Struggling Sex Offender Registry.
October 24, 2000
MASSACHUSETTS STATE HOUSE - In the latest chapter of the state's continuing
struggle to set up a legal and functioning Sex Offender Registry,
defense lawyers on Monday said the state's plan to assess the
dangerousness of convicted predators amounts to "voodoo science."
The Sex Offender Registry Board plans to begin hearings in the coming
weeks for the estimated 17,000 sex offenders who were convicted,
paroled or on probation as of Aug. 1, 1981. A Superior Court ruling
last November held that before offenders can be required to register,
they must be afforded a hearing on whether they pose a continuing
danger. The board plans to combine registration hearings with
hearings to assess and classify offenders based on the level of danger
they pose to the community.
The law captures a wide range of offenses, from public urination to
statutory rape to child molestation to aggravated rape. As
envisioned, two people convicted of the same crime might receive
different dangerousness classifications, depending on the
circumstances surrounding the crime. Massachusetts is the only state
without an operable sex offender registry.
While information about the most serious sex offenders may be
available next year, it's going to be a while before all offenders'
information is available to the public, said board chairman Ann Dawley.
The board has appealed the Superior Court ruling and a Supreme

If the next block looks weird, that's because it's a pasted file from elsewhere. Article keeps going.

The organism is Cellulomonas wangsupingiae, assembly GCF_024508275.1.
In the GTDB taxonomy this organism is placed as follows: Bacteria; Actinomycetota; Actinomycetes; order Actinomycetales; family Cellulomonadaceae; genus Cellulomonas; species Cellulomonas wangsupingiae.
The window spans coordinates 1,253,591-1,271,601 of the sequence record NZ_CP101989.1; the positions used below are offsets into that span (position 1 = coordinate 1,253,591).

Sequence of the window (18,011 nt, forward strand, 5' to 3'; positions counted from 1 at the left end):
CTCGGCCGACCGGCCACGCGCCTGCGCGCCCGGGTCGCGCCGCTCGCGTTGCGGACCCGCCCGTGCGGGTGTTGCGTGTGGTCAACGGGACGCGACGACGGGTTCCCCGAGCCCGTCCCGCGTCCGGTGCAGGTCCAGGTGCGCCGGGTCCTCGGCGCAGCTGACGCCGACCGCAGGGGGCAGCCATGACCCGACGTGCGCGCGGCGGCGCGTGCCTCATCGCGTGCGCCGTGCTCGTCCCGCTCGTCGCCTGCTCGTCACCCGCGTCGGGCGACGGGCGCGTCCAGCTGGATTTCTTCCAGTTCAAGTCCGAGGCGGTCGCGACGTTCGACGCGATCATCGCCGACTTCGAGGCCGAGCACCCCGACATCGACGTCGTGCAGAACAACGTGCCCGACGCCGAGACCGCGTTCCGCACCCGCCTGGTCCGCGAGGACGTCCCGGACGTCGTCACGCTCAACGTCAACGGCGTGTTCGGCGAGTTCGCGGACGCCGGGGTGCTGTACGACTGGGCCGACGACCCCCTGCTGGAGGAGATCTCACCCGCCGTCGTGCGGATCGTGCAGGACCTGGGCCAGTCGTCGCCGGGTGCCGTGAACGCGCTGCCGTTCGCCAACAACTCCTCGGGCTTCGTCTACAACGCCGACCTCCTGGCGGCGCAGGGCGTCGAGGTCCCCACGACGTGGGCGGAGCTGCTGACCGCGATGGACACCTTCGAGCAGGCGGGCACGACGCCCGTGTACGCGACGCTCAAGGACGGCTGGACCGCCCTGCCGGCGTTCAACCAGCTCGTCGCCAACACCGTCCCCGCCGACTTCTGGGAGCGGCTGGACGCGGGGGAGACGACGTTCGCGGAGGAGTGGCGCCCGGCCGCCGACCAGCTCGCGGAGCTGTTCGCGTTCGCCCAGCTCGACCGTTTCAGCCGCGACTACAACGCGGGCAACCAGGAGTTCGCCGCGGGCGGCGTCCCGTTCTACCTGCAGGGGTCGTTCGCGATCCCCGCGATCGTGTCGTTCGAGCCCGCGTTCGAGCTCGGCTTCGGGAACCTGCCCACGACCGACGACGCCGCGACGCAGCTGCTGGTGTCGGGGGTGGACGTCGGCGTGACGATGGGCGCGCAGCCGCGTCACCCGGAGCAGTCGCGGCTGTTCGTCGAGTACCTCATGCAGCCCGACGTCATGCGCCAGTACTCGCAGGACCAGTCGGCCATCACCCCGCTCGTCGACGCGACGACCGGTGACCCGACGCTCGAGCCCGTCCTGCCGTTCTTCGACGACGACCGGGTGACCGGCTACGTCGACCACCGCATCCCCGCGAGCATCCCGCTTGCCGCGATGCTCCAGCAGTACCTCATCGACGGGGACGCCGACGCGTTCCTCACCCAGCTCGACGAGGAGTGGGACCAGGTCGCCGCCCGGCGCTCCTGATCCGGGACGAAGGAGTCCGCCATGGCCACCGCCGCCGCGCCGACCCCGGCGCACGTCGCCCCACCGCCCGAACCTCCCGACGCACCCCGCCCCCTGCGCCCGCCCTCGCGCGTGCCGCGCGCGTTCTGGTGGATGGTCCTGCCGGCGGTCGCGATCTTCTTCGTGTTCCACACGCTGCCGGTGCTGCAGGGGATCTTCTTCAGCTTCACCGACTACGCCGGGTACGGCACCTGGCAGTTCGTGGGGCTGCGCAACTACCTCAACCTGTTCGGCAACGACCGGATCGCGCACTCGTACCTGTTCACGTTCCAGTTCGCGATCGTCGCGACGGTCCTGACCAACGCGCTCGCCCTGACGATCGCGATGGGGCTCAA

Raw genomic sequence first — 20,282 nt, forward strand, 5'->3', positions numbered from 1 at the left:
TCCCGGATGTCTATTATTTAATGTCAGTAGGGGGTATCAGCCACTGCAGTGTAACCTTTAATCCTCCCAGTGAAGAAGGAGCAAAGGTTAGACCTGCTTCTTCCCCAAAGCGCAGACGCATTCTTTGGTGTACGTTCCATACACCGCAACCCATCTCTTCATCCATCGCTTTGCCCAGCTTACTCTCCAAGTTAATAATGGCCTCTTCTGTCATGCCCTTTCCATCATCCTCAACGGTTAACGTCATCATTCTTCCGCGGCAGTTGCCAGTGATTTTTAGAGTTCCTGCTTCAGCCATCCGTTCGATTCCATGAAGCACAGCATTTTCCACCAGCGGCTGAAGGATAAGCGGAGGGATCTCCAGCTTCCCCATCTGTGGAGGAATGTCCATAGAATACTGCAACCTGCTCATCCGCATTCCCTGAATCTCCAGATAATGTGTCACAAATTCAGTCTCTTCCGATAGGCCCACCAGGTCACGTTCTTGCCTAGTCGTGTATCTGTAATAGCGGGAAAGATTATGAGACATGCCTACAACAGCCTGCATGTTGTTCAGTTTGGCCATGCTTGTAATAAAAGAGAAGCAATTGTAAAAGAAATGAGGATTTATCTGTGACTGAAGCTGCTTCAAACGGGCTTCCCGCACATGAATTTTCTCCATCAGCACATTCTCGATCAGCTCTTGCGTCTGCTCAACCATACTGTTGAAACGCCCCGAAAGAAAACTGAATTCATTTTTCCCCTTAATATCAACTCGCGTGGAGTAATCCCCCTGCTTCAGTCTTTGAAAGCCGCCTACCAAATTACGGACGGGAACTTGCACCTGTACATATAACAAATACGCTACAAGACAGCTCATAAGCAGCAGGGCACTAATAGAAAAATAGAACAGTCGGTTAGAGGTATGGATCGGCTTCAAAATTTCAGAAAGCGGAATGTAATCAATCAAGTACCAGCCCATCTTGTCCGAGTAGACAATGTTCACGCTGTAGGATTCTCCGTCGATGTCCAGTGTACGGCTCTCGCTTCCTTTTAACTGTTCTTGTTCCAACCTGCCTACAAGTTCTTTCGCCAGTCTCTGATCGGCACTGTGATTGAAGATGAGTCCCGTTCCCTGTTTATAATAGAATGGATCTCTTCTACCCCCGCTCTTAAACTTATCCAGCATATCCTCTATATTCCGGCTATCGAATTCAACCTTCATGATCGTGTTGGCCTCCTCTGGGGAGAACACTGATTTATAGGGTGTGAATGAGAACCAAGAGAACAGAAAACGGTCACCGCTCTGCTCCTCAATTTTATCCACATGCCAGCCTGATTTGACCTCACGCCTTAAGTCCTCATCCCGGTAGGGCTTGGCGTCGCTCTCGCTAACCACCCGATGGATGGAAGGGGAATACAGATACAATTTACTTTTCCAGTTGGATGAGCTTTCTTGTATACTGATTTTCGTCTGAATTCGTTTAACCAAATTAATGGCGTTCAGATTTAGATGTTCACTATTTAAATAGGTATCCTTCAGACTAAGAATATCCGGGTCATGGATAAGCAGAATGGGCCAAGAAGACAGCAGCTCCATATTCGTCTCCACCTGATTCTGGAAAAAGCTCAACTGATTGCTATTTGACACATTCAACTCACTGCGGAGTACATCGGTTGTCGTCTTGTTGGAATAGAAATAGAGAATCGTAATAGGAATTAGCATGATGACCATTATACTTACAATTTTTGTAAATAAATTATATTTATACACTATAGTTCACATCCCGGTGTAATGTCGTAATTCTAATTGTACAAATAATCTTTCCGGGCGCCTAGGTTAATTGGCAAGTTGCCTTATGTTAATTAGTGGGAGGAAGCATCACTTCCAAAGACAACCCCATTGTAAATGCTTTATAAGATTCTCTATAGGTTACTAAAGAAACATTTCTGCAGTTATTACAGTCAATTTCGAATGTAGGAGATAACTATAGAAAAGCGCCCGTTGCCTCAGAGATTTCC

Judicial Court ruling on the appeal is due by the end of the year. The
board is seeking a ruling that would simplify registration and
"It will take us several years to address every single one of the
offenders," Dawley said. "We're hoping within just a few years that
we will have the backlog resolved."
The proposed regulations governing the dangerousness classification
process call for actuarial risk assessments based on factors such as
the offender's age at the time of the crime, age and gender of the
victim, and whether a weapon was used. The formulas yield a number,
with higher numbers indicating a greater chance of recidivism. The board would use
numbers to assign dangerousness levels of 1, 2 or 3.
At a hearing Monday, lawyers argued that the methodology is
unscientific and said actuarial assessments should be used only in
conjunction with clinical evidence such as interviews with the sex
offender. The lawyers still resist the fundamentals of the beleaguered
registry law, which calls for sex offenders to report their whereabouts